Not Too Occupied

Not surprisingly, the Convention of the Diocese of New York last Saturday took time to consider the “Occupy” movement. The Bishop of New York gave it prominent mention in his address, focusing on its critique of the supposedly increasing gap between rich and poor. He said that “unbridled acquisitiveness” harms our national soul–a point with which few Americans would disagree.

A later resolution supported the movement while irenically noting that some parishes and individual Episcopalians don’t agree with Occupy positions.

As someone in the latter camp, I was pleased that our reliably left-of-center diocese presented a resolution that acknowledged differences of opinion in a tactful and generous way. Perhaps the times are a-changing. —J. Douglas Ousley

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One Response to “Not Too Occupied”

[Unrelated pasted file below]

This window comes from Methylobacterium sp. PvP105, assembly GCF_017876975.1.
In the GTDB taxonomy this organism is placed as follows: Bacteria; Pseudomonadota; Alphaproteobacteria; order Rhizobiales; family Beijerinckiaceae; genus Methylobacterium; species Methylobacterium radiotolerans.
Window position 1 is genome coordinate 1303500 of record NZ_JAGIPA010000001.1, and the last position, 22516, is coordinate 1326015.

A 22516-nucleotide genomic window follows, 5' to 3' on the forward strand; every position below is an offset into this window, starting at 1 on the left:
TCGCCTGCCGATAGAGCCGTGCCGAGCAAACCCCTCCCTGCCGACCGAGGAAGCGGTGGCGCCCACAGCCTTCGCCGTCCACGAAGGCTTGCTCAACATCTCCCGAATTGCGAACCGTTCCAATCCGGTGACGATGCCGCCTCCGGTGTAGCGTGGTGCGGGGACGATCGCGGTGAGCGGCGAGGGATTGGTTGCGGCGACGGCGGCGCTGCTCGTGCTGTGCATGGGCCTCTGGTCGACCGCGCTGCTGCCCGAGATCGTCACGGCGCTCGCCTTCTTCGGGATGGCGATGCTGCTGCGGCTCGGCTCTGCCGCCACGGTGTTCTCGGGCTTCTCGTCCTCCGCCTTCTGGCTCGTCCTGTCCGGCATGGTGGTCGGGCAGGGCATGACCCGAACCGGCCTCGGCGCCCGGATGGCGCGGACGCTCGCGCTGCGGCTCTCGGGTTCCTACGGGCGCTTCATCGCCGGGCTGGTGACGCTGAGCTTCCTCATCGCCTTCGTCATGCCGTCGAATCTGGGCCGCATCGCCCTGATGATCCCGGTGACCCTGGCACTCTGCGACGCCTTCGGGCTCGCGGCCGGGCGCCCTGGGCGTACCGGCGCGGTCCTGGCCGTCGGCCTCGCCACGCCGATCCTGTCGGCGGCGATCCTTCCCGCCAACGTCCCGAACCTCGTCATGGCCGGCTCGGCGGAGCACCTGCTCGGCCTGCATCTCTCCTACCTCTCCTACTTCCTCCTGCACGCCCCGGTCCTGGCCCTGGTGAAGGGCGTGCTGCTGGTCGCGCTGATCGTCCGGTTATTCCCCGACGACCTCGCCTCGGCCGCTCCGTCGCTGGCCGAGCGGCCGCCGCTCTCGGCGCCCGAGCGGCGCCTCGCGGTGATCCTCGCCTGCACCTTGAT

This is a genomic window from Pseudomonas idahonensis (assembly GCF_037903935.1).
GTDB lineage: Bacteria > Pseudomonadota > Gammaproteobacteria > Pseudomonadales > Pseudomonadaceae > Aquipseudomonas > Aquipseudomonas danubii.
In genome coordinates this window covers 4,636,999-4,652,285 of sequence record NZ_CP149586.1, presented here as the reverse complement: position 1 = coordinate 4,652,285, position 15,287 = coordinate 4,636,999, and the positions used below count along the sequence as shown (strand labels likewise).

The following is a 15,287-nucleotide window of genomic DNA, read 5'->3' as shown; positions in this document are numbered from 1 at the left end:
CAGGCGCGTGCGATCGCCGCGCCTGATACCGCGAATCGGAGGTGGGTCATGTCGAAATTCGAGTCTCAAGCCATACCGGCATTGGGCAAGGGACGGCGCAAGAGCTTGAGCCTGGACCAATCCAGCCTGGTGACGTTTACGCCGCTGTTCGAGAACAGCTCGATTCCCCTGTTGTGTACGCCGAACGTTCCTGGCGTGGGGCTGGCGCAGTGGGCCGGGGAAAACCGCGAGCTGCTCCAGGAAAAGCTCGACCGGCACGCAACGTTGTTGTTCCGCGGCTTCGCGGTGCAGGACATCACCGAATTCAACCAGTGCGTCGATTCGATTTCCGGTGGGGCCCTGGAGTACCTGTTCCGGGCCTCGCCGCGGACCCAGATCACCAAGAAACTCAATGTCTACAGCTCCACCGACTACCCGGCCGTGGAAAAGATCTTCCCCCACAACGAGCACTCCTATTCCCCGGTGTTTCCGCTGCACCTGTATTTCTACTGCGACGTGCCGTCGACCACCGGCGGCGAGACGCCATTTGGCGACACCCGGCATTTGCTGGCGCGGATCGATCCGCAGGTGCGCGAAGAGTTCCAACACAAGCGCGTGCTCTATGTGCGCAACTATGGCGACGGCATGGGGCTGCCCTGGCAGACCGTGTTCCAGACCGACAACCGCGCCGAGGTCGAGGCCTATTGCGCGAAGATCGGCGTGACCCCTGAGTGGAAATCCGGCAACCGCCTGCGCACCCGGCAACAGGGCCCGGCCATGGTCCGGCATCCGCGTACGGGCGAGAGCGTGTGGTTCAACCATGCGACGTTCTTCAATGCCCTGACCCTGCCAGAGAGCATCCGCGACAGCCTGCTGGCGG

1. John says:

    The trouble with the Occupy movement is that it has become a public collection of angry complaints but no cohesive action or platform that can manifest into a meaningful movement, regardless of whether one agrees with it or not. Many of us are angered and frustrated with our political environment in general and is true that some may be benefiting by cashing in on the situation without thinking of future generations, but it is precisely since the problems we face are so important, that we need a determined and cohesive leadership to face them. Occupying streets or buildings is not going to generate any change in the long run, it will just add to the frustration.

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